Job Numbers: 'One Month Does Not Make A Trend'

Apr 7, 2012
Originally published on April 7, 2012 12:33 pm

Just when it seemed to be gaining steam, the U.S. job market pretty much stalled in March. Employers added a net 120,000 jobs during the month, defying the higher expectations of a lot of economists. And though the unemployment rate fell, it did so for the wrong reasons.

Over the past few months, the economy has been adding jobs at a good, if not spectacular, pace, and all the signs suggested that trend had continued through March. As it happened, jobs increased at a rate that barely keeps up with population growth.

"So the good news is that private businesses continue to generate jobs," says Ward McCarthy, chief financial economist at Jefferies & Co. "However, they generated these jobs at a much slower pace than they had in the prior three months."

Delving deeper into the data reveals some disturbing numbers. The number of temporary workers, often a barometer of job growth, fell. So did another economic gauge, the length of the average workweek. Even the good news in the report was, on second glance, not as positive as it appeared.

Unemployment fell from 8.3 percent to 8.2 percent, "but it happened for reasons that are not so good," McCarthy says. "Specifically, it happened because a lot of frustrated people dropped out of the labor force."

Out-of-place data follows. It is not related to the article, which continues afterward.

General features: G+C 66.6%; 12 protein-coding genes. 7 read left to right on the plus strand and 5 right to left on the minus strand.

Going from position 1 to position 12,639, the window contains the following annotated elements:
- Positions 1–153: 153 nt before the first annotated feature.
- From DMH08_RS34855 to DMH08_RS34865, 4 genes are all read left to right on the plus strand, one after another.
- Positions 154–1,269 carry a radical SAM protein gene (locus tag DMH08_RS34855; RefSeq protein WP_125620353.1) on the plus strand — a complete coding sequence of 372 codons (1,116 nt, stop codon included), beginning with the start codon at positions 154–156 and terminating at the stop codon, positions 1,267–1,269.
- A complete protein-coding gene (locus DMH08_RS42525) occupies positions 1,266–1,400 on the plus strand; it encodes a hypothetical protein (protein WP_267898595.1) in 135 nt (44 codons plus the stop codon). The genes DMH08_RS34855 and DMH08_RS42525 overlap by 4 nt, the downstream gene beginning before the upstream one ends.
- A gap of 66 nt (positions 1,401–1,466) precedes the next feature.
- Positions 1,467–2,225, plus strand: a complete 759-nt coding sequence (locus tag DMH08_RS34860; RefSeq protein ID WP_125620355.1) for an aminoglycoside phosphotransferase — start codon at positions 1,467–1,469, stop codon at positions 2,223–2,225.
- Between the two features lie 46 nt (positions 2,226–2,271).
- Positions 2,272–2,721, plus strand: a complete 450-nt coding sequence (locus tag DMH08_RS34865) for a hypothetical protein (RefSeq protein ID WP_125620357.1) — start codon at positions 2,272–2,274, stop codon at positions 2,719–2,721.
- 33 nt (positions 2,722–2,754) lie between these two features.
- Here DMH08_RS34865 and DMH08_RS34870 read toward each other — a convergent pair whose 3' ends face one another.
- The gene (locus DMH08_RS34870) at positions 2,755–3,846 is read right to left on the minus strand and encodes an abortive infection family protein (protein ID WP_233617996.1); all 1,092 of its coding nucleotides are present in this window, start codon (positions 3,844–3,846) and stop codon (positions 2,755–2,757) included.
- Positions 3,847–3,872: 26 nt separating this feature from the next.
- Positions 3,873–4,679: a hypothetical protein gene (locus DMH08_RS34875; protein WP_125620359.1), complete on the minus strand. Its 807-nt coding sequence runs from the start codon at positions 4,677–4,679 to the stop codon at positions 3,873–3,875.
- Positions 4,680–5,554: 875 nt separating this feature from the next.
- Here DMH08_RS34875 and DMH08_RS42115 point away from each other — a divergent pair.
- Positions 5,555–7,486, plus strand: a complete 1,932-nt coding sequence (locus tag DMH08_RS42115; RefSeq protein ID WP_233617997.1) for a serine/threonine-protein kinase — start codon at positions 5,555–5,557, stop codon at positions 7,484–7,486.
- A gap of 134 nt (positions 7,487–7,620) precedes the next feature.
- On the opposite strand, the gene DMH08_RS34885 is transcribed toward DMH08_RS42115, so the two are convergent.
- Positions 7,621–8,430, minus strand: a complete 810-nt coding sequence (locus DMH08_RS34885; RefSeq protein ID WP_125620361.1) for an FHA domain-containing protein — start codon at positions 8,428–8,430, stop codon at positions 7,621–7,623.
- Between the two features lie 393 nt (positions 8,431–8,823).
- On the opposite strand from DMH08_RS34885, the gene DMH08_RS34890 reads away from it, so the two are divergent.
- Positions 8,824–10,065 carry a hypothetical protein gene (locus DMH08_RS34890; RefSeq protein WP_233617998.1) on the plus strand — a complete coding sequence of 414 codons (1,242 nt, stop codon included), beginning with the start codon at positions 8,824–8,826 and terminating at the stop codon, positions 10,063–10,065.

That is, people who wanted jobs have grown so discouraged that they've stopped looking — which causes the unemployment rate to fall.

The weak job market was in some ways at odds with other recently released data. The number of first-time unemployment claims has been falling and reached a four-year low this week. The outplacement firm Challenger, Gray and Christmas says layoffs have dropped a lot. Labor economist Heidi Shierholz of the Economic Policy Institute says in the face of such data, the sudden drop-off in job creation is puzzling.

"When you look out into the economy, look at the other indicators we have, I don't see anything that suggests that the growth rate should have dropped by 50 percent," she says.

Shierholz says the drop could have been weather-related. It was so warm this winter that seasonal employers like construction companies may have simply moved up their hiring. So the jobs normally created in March were created in January and February instead. Shierholz says last month's decline could end up being an aberration.

"This report underscores the message we should always keep in mind that there's months and months of variability in these numbers. One month does not make a trend. We really should not freak out that we are entering a slog again," she says.

Whatever the case, Friday's report came as something of a rude surprise, slamming the brakes on hopes that the U.S. economy is recovering. So often since the financial crisis, unemployment has proved to be a stubborn foe — more relentless than anyone thought. This most recent report suggests it still hasn't been fully licked.

Copyright 2017 NPR. To see more, visit http://www.npr.org/.

SCOTT SIMON, HOST: